Organisational culture and the risks of normality

Organisational culture and the risks of normality“We need to change our organisational culture!” one of the board members said. Everybody around the table nodded. The secretary noted another action in the board minutes and instructed the CEO to change the culture of the organisation.

Nobody knew what they wanted, all they knew was that something had to change. Because nobody knew what had to change, blaming the culture of the organisation for whatever was going wrong seemed like the best way forward. Not that anyone had any idea what culture is, but judging by some of the inspiring articles in Harvard Business Review it seemed the best way to go.

Soon enough a consultant was hired and the work to transform the organisation began. The management team held meetings and defined a range of new values, based on a concise list of abstract nouns.

Following the famous words by George W. Bush after the 9/11 attacks, you either are with us and subscribe to these values, or you are an enemy of the organisation. Employees that criticise the new approach become the axis of evil. The consultant even drew a Bell Curve on a whiteboard to visualise that deviance from normality was from now on scorned upon. Thus began the new world order.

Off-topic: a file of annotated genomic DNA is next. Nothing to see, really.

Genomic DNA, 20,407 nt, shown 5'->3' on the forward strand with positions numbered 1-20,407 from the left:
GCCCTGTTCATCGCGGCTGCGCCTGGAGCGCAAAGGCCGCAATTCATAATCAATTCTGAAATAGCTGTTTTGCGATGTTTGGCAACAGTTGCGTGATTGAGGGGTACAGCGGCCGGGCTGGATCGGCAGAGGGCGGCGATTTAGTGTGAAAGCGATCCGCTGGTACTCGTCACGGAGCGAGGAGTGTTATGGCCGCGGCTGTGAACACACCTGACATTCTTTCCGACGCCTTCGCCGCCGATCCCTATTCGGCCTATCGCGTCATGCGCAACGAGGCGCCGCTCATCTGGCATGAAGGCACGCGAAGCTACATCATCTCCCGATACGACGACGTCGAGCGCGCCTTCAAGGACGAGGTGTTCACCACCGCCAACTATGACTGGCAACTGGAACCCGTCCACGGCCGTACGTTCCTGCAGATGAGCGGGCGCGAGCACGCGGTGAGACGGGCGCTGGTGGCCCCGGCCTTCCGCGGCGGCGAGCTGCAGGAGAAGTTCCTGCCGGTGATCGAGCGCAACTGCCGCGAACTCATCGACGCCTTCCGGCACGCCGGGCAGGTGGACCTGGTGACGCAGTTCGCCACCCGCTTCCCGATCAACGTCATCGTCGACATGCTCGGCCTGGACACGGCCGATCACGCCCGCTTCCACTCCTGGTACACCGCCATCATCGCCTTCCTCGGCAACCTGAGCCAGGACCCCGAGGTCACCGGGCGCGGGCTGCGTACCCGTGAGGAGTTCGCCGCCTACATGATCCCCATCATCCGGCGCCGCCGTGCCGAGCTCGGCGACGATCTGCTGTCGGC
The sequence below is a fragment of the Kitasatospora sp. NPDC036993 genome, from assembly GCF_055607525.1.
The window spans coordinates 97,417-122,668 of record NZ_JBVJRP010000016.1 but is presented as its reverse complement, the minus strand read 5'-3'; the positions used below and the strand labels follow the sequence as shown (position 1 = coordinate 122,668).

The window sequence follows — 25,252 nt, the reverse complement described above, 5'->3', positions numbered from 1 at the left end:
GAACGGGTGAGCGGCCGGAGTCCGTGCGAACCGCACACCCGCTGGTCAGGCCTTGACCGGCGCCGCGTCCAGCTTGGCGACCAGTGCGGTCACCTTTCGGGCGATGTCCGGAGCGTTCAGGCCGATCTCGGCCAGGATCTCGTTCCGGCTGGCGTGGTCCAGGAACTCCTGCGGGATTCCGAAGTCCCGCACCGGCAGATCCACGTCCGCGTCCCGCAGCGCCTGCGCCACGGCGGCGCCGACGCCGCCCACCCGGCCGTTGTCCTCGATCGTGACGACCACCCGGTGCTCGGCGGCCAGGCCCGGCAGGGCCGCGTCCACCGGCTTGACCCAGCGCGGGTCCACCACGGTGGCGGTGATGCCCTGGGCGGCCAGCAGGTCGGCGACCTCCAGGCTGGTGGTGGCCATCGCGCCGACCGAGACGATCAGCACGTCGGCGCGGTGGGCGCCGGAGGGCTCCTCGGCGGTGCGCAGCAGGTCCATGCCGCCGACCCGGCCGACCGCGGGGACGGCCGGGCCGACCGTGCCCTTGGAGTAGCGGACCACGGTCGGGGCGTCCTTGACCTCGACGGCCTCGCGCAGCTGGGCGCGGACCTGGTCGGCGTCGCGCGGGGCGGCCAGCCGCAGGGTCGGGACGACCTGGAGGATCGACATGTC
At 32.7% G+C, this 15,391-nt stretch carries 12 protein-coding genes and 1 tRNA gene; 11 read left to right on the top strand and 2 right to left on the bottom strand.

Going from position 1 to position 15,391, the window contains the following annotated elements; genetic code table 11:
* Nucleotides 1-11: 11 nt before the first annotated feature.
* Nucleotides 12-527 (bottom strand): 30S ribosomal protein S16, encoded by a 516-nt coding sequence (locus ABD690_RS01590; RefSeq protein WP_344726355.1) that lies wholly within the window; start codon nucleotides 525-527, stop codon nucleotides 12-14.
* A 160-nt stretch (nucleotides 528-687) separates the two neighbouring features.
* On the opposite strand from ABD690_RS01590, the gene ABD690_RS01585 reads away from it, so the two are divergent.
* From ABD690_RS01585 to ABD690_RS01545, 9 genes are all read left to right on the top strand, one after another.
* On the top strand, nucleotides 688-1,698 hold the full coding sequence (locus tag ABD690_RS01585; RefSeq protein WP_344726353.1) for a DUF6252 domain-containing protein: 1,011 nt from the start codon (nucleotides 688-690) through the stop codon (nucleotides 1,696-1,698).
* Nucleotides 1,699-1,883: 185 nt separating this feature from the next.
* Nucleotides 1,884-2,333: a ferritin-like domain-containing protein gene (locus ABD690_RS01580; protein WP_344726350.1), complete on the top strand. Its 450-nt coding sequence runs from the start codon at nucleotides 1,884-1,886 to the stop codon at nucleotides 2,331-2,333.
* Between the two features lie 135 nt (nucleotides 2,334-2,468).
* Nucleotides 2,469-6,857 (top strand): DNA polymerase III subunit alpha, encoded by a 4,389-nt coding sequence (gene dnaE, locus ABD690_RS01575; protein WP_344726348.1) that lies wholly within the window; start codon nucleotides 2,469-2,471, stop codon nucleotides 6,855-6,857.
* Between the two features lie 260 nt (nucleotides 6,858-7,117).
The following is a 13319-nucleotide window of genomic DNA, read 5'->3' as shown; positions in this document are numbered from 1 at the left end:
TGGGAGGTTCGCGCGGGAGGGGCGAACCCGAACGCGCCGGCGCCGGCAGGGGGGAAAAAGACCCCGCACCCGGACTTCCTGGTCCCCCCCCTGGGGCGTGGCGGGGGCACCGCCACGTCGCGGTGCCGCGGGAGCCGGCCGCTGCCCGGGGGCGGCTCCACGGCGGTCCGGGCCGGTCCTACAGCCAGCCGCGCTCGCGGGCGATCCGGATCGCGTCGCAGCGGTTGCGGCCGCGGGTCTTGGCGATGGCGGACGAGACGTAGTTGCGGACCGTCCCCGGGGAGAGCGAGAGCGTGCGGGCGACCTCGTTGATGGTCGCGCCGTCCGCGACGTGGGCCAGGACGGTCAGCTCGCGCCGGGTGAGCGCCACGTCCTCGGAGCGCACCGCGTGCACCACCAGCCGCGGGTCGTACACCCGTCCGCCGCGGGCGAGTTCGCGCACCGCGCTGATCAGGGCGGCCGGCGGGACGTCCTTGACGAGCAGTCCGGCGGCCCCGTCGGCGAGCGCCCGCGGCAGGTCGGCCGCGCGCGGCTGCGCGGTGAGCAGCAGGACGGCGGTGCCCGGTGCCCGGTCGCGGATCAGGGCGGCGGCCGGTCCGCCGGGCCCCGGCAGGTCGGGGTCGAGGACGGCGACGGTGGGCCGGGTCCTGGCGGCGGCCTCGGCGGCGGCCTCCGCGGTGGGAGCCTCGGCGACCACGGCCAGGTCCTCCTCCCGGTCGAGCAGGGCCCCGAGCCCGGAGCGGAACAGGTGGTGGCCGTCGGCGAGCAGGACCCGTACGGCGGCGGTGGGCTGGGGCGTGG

forcing normality destroys excellence and innovation

What the consultant didn’t realise was that forcing people to normality within strict standard deviations is a repression of spontaneity and destroys sources of excellence and innovation. When organisations force their employees in the same value pattern and no longer accept any deviance, they kill an important source of improvement and innovation.

The link between organisational culture and business performance is strong, but both researchers and practitioners struggle to describe what a healthy culture is. A culture of obedience to a norm might be pleasant, but it will lead to organisational mediocrity.

Positive corporate deviance is a necessary condition for innovation and improvement to thrive. Only by nurturing those that think differently are organisations able to become remarkable.

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